Refugees' plea to NZ

From Voices, 7:00 am on 15 July 2019

As a new group of Eritrean refugees settle into Canterbury life, many are appealing to the government to let in more loved ones who they had to leave behind in refugee camps.

This month Aotearoa New Zealand’s refugee quota rose from 750 to 1000 and in 2020 it will go up to 1500.

But this is just a drop in the ocean for the millions of people who have been victims of conflict and persecution, like our new Eritrean arrivals.

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“Eritrea is a small country located in the east of Africa. Horn of Africa. It has like 4.5 million people,” says new arrival Kesete Habtom.

The African state is 15,000km away from here and known to have one of the worst human rights records in the world.

Eritrea’s 30-year war for independence saw many lives lost. It is struggling under a one-party state with no legislature, no independent civil society or judiciary and no religious freedom. The mandatory military service is also forcing Eritreans to flee.

Eritrean refugees resettled in Christchurch. L-R. Kesete's wife, Nimrud, Kesete, Okub, Gidawn, Kesete's bro and Aki (holding Kesete's child).

Eritrean refugees resettled in Christchurch. L-R. Kesete's wife, Nimrud, Kesete, Okub, Gidawn, Kesete's bro and Aki (holding Kesete's child). Photo: RNZ / Sara Vui-Talitu

Kesete came with his wife, 3-year-old daughter and a 21-year-old younger brother. They arrived at the Mangere Refugee Resettlement Centre in Auckland just one week before the Christchurch terror attacks.

“It was very terrible for us. Very shocking for us. We feel bad and we feel sorry about that.”

They were scared to hear the news of the shootings, particularly as they were due to settle in Christchurch. But a few months later, Kesete realised it is not a common event in New Zealand. He has high hopes for the future.

“I have a plan to change my life and my family and my mind. So, it is good and I have a vision,” he says.

The New Zealand Red Cross has been a key organisation in the family’s settlement, but Kesete says it has been hard given the job search, new neighbours, finding directions, trying to learn English, and learning how to use public transport.

“Busing was a little difficult at first, but we okay now. If you can speak English - it’s okay."

The house we have all gathered in belongs to another Eritrean refugee and single mother, Okab Okbazghi, who also resettled in Christchurch this year.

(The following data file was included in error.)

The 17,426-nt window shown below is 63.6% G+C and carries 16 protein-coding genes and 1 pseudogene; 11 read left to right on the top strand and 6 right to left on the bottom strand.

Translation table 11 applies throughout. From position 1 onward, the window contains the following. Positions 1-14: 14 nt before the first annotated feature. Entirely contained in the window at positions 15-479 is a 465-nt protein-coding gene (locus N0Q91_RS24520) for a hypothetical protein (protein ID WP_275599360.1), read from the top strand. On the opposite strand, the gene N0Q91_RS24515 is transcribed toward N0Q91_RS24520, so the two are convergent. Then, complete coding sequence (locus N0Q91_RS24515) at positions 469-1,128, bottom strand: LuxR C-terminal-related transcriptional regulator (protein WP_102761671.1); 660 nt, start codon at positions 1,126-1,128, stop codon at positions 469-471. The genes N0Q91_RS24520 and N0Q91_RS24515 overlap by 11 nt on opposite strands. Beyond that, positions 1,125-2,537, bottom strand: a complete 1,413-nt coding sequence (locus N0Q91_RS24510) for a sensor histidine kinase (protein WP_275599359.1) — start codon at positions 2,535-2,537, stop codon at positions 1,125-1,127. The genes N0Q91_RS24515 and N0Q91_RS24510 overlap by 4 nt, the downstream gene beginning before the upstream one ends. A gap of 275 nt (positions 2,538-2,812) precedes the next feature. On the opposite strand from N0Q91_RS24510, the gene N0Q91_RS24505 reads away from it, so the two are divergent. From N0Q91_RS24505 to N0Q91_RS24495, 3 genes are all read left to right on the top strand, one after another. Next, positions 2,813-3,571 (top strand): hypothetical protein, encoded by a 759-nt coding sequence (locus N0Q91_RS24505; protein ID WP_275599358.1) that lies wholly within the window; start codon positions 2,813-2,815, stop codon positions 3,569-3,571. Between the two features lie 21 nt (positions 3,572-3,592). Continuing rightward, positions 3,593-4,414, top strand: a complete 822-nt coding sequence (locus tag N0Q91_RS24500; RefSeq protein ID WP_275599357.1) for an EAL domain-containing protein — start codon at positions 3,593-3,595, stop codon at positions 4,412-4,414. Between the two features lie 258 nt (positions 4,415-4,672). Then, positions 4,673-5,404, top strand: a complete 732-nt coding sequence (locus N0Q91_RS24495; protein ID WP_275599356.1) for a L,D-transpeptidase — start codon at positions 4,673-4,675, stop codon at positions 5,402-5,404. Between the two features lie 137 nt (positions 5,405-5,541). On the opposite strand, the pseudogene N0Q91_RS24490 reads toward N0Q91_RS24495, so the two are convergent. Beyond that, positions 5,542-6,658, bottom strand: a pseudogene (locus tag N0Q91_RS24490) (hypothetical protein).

Serving Eritrean food

Serving Eritrean food Photo: RNZ / Sara Vui-Talitu

Akilu Habteghiorghis, who works for the Red Cross in Christchurch as the Pathways to Settlement Lead, is a former Eritrean refugee himself who translates Okab's words into English.

“Takes a while to settle in. We are still new,” she says shyly. She says having neighbours who care helps.

“I have a supportive neighbour who usually comes and knocks every morning to see how we are,” she says. “And helps us plant flowers by the front door.”

Her future plans involves training and study and then finding a job.

Nimrud Asrat is also Eritrean. He was deported to an Ethiopian refugee camp before coming to New Zealand. He had to leave his wife behind.

“Yes, I have a wife. But all of us, our wider families are still in Ethiopia,” he says.

“Ethiopia camps aren’t good. It’s a harsh place and no one helps them. Hopefully I will bring them here soon.”

Asmelash Hagos, who prefers to be called Gidawen, left Eritrea for Sudan and then ended up in Ethiopia at the same camp as Nimrud. Both men arrived in New Zealand on 7 March.

“I was very surprised. The landscape surrounded by sea and ocean. It’s small but its beauty is very nice,” he says.

Gidawen, refugee from Erirea

Gidawen, refugee from Erirea Photo: RNZ / Sara Vui-Talitu

Thirty-four-year-old -year-old Gidawen finds it tough as a single refugee being resettled in a new place and culture where everyone speaks fluent English.

He has left behind his brother, sister, mother and father and hasn’t seen them for a decade.

“I miss my family, friends and culture,” he says. “It’s quite different in New Zealand. Here it is just you. Me, myself only,” he says.

Nimrud agrees that coming alone is a struggle.

“When I saw a lot of people living here alone, I was surprised. There’s not much socialising and even people’s daughters and sons go. In our society it’s not like that. We all live together and we share everything.”

Gidawen survives on just $250 a week and Nimrud $270. Both men agree there are days the money just doesn’t go far enough but they remain optimistic.

“Well for me, I’m thinking about the future but I’m not getting younger. I need food and some clothes and it’s not enough,” says Gidawen.

Nimrud says the New Zealand Red Cross workers and volunteers help them a lot, but both men believe there’s a lot more the New Zealand government could do for refugees.

“Refugees still over there live a very harsh life,” says Gidawen. “I wish New Zealand would bring them to New Zealand, please.

“So many people suffer in the desert or die in the sea or trying to escape to Europe.”

Iain Lees-Galloway, Minister for Workplace Relations and Safety, ACC, and of Immigration.

Photo: RNZ / Richard Tindiller

But Eritrean refugees, and those from the wider African group, face extra hurdles to get in to NZ.

On RNZ's Morning Report last month, Grant Bayldon, chief executive of World Vision, said the treatment of refugees from African nations is "clearly discriminatory".

Immigration Minister Ian Lees-Galloway said it was a policy put in place by the previous government and he’s consulting with colleagues in the interim.

But that’s the challenge isn’t it?  There’s no end to the vast growing numbers of people seeking safe refuge in places like Aotearoa.

This group of Eritreans all say they hope and dream that they might reunite with loved ones left behind sooner rather than later.